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7 Tips for Surviving Summer Travel Chaos

Long lines pile up at airports worldwide as departure boards flash red with hundreds of delayed and canceled flights. Travel is back, and the airline industry wasn’t ready for it. Staffing shortages, sold-out flights, and weather have created chaos this summer. 

If you’re flying this summer, you need to be prepared for a rough ride. Here’s what you can do to prepare.

Don’t Check a Bag

Woman wearing a sunhat and standing with her luggage in the middle of an airport terminal
Jo Panuwat D | Adobe Stock

Thousands of bags piled up on the floor of London’s Heathrow airport after technical issues and a labor shortage resulted in luggage not being loaded onto departing flights. A shortage of baggage handlers increases the odds of your suitcase getting lost or mishandled during this busy travel season.

Additionally, if your flight is delayed, you won’t be able to switch on to an earlier flight if you’ve already checked a bag. Flying with just a carry-on will also save you time since you’ll be able to skip long baggage drop lines, so you can check in online and head straight to your gate.

Arrive at the Airport Earlier Than Normal

Lines at some European airports are so long that they are stretching out of the terminal—and travelers who have arrived two hours before departure are still missing their flights. Arrive at the airport earlier than you usually would, so that you have plenty of time in case of long lines.

Pack Your Own Food and Drinks

Staffing shortages and supply chain issues have impacted airport restaurants as well. Flyers many find long lines at airport eateries and limited items to choose from. Plus, if you’re stuck in a huge security line, you might not even have time to grab food before you board. Better to be prepared and pack your own food, plus a water bottle to fill up once you’re past security.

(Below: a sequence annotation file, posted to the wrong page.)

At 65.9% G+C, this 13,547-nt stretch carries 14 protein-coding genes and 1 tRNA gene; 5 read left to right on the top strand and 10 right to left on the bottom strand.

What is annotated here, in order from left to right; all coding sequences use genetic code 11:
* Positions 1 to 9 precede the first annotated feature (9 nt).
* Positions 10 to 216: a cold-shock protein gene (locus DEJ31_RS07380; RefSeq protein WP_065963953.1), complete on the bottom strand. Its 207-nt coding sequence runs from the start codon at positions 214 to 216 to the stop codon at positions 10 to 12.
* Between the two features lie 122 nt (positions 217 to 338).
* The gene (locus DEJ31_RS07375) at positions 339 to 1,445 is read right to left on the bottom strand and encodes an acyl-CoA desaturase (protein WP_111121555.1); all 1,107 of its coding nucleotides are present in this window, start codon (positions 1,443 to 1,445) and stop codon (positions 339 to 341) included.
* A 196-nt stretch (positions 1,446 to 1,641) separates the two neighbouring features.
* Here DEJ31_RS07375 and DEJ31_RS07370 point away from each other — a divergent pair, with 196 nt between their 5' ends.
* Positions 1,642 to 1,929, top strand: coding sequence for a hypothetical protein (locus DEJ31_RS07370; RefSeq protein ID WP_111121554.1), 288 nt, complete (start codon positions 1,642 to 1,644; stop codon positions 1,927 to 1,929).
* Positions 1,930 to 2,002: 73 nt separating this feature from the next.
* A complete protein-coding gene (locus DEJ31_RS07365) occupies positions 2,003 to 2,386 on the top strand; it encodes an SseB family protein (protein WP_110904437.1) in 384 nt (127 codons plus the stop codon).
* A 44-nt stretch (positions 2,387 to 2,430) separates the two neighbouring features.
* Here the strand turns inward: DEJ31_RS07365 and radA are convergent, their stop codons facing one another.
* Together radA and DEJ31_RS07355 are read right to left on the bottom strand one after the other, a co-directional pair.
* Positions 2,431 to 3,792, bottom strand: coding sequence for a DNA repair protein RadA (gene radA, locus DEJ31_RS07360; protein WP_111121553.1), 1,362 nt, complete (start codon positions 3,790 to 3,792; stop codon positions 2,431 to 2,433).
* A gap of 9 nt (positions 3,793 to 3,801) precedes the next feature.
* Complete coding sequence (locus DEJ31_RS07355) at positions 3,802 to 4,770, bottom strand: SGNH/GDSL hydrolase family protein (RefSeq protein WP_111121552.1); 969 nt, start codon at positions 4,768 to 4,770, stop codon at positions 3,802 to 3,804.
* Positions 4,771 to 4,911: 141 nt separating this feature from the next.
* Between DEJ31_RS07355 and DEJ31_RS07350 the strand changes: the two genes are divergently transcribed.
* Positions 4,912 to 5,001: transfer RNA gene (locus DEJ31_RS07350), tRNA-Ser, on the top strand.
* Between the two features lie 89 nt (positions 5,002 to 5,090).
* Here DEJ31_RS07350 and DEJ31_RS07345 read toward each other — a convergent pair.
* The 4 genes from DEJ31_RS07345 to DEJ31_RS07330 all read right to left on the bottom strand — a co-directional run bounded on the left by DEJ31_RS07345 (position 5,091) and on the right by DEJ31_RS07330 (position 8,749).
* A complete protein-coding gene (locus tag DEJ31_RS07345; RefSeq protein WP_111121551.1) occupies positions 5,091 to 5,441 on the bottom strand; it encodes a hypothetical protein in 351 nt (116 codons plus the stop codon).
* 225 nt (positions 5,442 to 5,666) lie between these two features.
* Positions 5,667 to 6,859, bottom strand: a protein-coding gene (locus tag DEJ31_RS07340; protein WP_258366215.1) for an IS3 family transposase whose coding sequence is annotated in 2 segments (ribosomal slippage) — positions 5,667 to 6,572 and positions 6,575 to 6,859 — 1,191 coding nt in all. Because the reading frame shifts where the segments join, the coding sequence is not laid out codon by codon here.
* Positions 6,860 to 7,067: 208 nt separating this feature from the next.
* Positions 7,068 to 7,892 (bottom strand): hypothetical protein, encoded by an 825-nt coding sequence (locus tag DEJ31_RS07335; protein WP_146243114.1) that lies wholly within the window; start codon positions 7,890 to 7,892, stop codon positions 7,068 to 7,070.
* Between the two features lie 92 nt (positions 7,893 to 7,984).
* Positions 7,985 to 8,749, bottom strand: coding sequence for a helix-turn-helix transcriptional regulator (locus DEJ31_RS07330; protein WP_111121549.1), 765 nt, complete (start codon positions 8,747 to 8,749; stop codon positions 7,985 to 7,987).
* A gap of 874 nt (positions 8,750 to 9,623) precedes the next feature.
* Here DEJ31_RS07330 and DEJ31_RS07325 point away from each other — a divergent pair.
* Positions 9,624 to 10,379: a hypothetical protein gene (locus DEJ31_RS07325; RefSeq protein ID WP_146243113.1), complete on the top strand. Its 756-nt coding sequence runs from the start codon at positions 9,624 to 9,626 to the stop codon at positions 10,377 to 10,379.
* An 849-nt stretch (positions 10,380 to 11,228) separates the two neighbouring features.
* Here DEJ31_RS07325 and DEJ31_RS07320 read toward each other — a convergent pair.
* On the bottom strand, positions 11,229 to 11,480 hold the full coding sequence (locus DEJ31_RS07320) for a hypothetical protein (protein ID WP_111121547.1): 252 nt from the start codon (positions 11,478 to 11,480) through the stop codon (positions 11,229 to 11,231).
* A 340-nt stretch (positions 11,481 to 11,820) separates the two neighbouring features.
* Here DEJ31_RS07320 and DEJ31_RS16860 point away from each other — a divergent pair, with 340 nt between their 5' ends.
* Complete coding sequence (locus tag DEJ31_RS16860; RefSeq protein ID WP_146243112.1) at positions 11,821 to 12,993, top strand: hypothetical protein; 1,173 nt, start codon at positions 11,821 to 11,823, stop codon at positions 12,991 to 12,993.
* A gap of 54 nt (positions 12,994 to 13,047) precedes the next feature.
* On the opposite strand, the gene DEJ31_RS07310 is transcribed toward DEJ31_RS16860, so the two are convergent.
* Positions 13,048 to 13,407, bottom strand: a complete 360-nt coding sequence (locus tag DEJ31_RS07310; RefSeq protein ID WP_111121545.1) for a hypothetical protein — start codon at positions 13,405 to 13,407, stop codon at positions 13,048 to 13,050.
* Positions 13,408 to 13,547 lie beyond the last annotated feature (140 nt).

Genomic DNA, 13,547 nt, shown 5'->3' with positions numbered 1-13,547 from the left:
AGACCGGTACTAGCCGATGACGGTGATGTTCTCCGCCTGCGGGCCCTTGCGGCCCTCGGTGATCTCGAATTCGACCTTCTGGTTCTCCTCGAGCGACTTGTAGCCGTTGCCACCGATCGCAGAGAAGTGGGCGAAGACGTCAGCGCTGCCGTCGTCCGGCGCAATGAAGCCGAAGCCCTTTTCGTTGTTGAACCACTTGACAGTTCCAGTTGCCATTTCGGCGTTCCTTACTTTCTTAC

Be Prepared

Two woman look at a smartphone in front of the departures board at an airport
leungchopan | Adobe Stock

Before you leave, download the app for the airline that you’re flying on. This will be the fastest way for you to be alerted to delays and cancellations, and will give you an easy way to reschedule your flight yourself without having to wait on hold (or in line) to talk to a person.

Save the contact information for any hotels and rental cars that you’ve booked so that you can easily make any changes necessary due to a delay. I recommend creating a Google Doc for your trip that has all your contact information and confirmation numbers in one place, so you can see it all at a glance.

If you have limited vacation time (and the ability to work remotely), you might want to pack your work laptop in case you get stranded somewhere and need to work. 

Leave a Buffer

When booking summer travel, don’t assume that anything will be on time. If you have a connecting flight, leave extra time in between in case your first flight is delayed. Traveling for something with a hard deadline (like a wedding or cruise)? You’ll definitely want to build in a buffer and plan to arrive a day or two before you actually have to be there. 

This also applies to your return flight—if you absolutely have to be back at work on Monday, plan to come back on Saturday instead of Sunday.

Opt for Early Morning Flights

People walking through airport terminal at sunrise
weedezign | Adobe Stock

According to data from the Bureau of Transportation Statistics (BTS), flights scheduled to depart between 6 and 7 am are the least likely to be delayed. Flights later in the day are more likely to be delayed due to a cascading effect—where each delayed leg impacts the next flight. 

Watch the Forecast

Weather delays and cancellations don’t just happen in the winter—summer thunderstorms have a big impact on flights. If a major storm is forecasted, airlines will issue a free change notice, and you might be able to preemptively change your flight if it looks like it could be impacted by weather. 

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